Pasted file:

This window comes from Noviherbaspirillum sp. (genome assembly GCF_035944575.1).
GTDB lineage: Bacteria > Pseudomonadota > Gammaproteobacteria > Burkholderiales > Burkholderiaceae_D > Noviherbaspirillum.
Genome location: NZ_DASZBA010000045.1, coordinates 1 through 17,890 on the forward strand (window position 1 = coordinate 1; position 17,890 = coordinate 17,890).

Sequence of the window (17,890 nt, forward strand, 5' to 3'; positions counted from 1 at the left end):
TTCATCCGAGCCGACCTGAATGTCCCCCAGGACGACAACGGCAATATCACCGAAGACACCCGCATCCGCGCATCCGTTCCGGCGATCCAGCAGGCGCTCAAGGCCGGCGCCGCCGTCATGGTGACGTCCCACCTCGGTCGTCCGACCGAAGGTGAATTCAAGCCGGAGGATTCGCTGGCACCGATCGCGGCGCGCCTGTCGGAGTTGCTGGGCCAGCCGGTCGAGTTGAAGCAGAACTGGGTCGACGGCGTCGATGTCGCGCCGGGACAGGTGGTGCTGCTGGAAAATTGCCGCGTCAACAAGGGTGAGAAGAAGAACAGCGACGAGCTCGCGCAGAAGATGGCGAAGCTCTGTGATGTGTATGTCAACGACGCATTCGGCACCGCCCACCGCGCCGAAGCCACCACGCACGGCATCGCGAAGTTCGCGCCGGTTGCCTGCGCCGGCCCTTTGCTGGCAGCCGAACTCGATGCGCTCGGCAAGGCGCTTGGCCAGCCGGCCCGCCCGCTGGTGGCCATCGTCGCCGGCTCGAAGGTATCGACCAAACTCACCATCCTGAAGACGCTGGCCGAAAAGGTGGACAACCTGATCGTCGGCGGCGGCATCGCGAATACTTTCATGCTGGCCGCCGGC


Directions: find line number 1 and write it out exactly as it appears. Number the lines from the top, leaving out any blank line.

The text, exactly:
This window comes from Noviherbaspirillum sp. (genome assembly GCF_035944575.1).